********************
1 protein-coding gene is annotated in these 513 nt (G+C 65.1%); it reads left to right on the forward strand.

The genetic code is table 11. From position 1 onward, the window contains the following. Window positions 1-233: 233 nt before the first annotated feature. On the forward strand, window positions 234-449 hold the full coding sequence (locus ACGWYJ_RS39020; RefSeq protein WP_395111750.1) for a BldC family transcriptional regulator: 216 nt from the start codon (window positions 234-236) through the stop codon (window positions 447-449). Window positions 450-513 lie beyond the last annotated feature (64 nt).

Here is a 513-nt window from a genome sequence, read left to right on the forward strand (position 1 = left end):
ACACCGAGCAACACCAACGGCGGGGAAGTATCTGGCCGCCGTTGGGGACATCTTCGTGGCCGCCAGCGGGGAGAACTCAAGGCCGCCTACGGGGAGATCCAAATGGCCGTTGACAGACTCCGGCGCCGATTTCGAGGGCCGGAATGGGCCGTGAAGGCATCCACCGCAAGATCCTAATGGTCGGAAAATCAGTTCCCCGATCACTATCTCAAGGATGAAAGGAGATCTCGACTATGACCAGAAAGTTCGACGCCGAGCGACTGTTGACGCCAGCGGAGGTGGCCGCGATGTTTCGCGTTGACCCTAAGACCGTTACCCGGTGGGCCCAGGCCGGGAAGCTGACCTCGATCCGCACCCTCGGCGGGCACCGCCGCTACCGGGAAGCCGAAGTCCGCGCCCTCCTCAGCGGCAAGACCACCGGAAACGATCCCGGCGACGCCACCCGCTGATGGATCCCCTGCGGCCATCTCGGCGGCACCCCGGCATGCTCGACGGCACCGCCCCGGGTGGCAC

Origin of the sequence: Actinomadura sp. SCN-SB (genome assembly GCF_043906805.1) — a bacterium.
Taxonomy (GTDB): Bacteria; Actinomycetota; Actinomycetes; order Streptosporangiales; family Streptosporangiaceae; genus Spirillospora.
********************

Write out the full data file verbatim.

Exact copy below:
1 protein-coding gene is annotated in these 513 nt (G+C 65.1%); it reads left to right on the forward strand.

The genetic code is table 11. From position 1 onward, the window contains the following. Window positions 1-233: 233 nt before the first annotated feature. On the forward strand, window positions 234-449 hold the full coding sequence (locus ACGWYJ_RS39020; RefSeq protein WP_395111750.1) for a BldC family transcriptional regulator: 216 nt from the start codon (window positions 234-236) through the stop codon (window positions 447-449). Window positions 450-513 lie beyond the last annotated feature (64 nt).

Here is a 513-nt window from a genome sequence, read left to right on the forward strand (position 1 = left end):
ACACCGAGCAACACCAACGGCGGGGAAGTATCTGGCCGCCGTTGGGGACATCTTCGTGGCCGCCAGCGGGGAGAACTCAAGGCCGCCTACGGGGAGATCCAAATGGCCGTTGACAGACTCCGGCGCCGATTTCGAGGGCCGGAATGGGCCGTGAAGGCATCCACCGCAAGATCCTAATGGTCGGAAAATCAGTTCCCCGATCACTATCTCAAGGATGAAAGGAGATCTCGACTATGACCAGAAAGTTCGACGCCGAGCGACTGTTGACGCCAGCGGAGGTGGCCGCGATGTTTCGCGTTGACCCTAAGACCGTTACCCGGTGGGCCCAGGCCGGGAAGCTGACCTCGATCCGCACCCTCGGCGGGCACCGCCGCTACCGGGAAGCCGAAGTCCGCGCCCTCCTCAGCGGCAAGACCACCGGAAACGATCCCGGCGACGCCACCCGCTGATGGATCCCCTGCGGCCATCTCGGCGGCACCCCGGCATGCTCGACGGCACCGCCCCGGGTGGCAC

Origin of the sequence: Actinomadura sp. SCN-SB (genome assembly GCF_043906805.1) — a bacterium.
Taxonomy (GTDB): Bacteria; Actinomycetota; Actinomycetes; order Streptosporangiales; family Streptosporangiaceae; genus Spirillospora.